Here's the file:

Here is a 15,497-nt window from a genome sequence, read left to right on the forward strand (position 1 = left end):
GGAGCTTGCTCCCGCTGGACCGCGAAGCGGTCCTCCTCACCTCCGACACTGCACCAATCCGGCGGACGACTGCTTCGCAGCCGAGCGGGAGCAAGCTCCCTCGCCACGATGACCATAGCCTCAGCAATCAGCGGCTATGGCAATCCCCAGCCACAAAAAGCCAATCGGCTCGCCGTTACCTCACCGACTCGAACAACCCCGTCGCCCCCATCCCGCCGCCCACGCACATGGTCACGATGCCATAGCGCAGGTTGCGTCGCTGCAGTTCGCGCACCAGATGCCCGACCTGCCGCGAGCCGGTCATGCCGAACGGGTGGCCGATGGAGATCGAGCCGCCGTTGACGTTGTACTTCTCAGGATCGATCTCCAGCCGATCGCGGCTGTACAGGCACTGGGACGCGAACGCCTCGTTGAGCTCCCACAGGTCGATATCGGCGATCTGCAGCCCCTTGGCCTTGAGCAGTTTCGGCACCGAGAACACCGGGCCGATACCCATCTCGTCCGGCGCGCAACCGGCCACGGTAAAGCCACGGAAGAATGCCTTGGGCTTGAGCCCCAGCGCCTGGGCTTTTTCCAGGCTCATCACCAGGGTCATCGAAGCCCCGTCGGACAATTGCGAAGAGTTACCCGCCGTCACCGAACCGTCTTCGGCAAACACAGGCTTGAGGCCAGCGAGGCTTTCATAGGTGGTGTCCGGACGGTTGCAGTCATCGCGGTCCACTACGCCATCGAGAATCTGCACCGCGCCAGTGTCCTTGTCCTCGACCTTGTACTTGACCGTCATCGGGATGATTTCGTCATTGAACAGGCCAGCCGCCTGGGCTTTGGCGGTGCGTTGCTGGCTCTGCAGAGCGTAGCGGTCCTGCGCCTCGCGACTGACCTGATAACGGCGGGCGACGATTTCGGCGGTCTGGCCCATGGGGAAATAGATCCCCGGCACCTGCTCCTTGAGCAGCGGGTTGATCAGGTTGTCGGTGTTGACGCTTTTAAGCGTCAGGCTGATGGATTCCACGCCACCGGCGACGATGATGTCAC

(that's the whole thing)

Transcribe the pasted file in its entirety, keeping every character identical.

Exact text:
Here is a 15,497-nt window from a genome sequence, read left to right on the forward strand (position 1 = left end):
GGAGCTTGCTCCCGCTGGACCGCGAAGCGGTCCTCCTCACCTCCGACACTGCACCAATCCGGCGGACGACTGCTTCGCAGCCGAGCGGGAGCAAGCTCCCTCGCCACGATGACCATAGCCTCAGCAATCAGCGGCTATGGCAATCCCCAGCCACAAAAAGCCAATCGGCTCGCCGTTACCTCACCGACTCGAACAACCCCGTCGCCCCCATCCCGCCGCCCACGCACATGGTCACGATGCCATAGCGCAGGTTGCGTCGCTGCAGTTCGCGCACCAGATGCCCGACCTGCCGCGAGCCGGTCATGCCGAACGGGTGGCCGATGGAGATCGAGCCGCCGTTGACGTTGTACTTCTCAGGATCGATCTCCAGCCGATCGCGGCTGTACAGGCACTGGGACGCGAACGCCTCGTTGAGCTCCCACAGGTCGATATCGGCGATCTGCAGCCCCTTGGCCTTGAGCAGTTTCGGCACCGAGAACACCGGGCCGATACCCATCTCGTCCGGCGCGCAACCGGCCACGGTAAAGCCACGGAAGAATGCCTTGGGCTTGAGCCCCAGCGCCTGGGCTTTTTCCAGGCTCATCACCAGGGTCATCGAAGCCCCGTCGGACAATTGCGAAGAGTTACCCGCCGTCACCGAACCGTCTTCGGCAAACACAGGCTTGAGGCCAGCGAGGCTTTCATAGGTGGTGTCCGGACGGTTGCAGTCATCGCGGTCCACTACGCCATCGAGAATCTGCACCGCGCCAGTGTCCTTGTCCTCGACCTTGTACTTGACCGTCATCGGGATGATTTCGTCATTGAACAGGCCAGCCGCCTGGGCTTTGGCGGTGCGTTGCTGGCTCTGCAGAGCGTAGCGGTCCTGCGCCTCGCGACTGACCTGATAACGGCGGGCGACGATTTCGGCGGTCTGGCCCATGGGGAAATAGATCCCCGGCACCTGCTCCTTGAGCAGCGGGTTGATCAGGTTGTCGGTGTTGACGCTTTTAAGCGTCAGGCTGATGGATTCCACGCCACCGGCGACGATGATGTCAC